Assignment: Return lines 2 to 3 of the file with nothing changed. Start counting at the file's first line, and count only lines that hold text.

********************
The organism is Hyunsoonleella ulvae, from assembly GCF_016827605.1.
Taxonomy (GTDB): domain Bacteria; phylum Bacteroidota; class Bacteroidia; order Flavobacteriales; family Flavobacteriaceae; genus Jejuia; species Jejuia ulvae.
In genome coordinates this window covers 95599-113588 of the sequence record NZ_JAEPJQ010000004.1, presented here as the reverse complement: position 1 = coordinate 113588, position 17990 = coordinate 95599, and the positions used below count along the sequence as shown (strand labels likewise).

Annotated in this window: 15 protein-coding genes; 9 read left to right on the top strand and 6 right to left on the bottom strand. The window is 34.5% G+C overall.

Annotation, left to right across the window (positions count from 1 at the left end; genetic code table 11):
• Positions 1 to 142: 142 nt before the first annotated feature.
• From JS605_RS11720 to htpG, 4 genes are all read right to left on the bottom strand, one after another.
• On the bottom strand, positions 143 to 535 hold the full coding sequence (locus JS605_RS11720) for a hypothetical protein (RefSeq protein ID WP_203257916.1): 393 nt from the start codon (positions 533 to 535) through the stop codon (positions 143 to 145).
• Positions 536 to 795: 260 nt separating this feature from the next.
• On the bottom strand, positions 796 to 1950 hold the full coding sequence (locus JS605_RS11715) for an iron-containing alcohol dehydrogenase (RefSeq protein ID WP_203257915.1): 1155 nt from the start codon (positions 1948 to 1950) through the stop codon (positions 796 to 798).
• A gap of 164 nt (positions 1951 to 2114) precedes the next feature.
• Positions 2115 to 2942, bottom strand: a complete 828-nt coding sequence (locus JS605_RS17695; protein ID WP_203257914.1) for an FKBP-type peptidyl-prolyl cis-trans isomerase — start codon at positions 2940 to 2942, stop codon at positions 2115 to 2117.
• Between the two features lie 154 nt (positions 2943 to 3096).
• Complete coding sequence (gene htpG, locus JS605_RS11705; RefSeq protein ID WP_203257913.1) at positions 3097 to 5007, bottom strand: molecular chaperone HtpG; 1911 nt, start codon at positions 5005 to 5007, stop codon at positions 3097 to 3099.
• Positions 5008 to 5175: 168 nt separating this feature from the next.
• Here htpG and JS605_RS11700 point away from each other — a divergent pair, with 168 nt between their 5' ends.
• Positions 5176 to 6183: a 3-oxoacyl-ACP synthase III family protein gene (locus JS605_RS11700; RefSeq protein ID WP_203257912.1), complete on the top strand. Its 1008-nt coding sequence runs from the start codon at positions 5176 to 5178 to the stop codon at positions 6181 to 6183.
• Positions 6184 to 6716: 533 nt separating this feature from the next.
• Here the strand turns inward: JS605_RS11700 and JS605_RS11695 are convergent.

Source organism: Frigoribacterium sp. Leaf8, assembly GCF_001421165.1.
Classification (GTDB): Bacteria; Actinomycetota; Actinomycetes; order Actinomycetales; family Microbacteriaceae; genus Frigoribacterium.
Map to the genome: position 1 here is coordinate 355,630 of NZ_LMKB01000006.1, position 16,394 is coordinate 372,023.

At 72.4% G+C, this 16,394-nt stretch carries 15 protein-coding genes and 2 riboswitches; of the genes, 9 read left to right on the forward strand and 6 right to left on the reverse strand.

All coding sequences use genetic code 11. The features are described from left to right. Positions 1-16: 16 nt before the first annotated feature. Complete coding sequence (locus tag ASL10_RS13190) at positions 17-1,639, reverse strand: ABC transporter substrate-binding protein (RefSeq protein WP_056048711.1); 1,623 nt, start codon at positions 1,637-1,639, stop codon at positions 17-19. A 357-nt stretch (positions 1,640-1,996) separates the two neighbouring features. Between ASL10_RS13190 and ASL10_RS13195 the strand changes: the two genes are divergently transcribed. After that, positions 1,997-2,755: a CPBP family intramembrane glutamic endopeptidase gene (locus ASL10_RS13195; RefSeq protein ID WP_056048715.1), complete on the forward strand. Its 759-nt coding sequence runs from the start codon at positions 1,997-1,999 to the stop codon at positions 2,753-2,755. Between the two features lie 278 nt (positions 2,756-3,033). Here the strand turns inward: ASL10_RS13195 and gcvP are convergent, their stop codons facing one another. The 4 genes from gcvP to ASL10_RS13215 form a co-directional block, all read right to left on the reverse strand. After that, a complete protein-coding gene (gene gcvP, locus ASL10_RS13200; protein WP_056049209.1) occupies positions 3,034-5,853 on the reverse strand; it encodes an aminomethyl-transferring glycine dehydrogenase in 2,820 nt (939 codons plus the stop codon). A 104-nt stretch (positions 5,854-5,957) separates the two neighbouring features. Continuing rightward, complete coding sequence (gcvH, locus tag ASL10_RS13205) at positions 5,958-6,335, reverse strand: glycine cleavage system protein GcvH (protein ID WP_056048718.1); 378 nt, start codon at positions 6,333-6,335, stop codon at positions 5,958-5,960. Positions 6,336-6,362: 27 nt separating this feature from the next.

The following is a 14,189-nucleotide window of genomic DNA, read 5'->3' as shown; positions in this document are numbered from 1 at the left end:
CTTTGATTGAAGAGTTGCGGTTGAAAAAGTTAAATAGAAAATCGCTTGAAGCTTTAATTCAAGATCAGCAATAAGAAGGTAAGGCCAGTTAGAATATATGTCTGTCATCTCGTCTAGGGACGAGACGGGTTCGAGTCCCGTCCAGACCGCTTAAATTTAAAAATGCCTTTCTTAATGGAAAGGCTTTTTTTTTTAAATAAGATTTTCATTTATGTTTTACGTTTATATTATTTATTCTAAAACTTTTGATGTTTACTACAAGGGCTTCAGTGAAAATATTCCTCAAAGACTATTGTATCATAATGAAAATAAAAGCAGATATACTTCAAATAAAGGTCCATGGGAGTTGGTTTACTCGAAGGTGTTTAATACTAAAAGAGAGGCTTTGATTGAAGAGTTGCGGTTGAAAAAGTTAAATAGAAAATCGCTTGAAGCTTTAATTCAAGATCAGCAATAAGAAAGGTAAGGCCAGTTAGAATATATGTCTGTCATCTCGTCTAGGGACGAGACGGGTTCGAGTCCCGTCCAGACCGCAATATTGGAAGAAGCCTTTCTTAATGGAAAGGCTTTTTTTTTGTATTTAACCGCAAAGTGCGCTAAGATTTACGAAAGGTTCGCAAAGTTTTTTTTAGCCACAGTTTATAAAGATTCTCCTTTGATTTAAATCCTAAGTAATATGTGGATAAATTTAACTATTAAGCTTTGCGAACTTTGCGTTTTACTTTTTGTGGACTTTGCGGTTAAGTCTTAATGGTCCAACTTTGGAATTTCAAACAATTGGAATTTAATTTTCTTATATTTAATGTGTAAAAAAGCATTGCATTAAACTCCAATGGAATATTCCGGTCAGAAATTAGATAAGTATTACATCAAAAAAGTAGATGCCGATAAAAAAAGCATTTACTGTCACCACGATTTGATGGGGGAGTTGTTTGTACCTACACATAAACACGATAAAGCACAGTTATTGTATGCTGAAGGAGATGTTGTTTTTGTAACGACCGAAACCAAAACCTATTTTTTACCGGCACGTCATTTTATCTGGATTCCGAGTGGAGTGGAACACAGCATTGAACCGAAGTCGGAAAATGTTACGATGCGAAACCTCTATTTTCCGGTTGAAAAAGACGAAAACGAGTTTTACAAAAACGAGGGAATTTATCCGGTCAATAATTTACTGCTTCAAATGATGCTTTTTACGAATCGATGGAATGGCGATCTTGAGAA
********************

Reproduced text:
Taxonomy (GTDB): domain Bacteria; phylum Bacteroidota; class Bacteroidia; order Flavobacteriales; family Flavobacteriaceae; genus Jejuia; species Jejuia ulvae.
In genome coordinates this window covers 95599-113588 of the sequence record NZ_JAEPJQ010000004.1, presented here as the reverse complement: position 1 = coordinate 113588, position 17990 = coordinate 95599, and the positions used below count along the sequence as shown (strand labels likewise).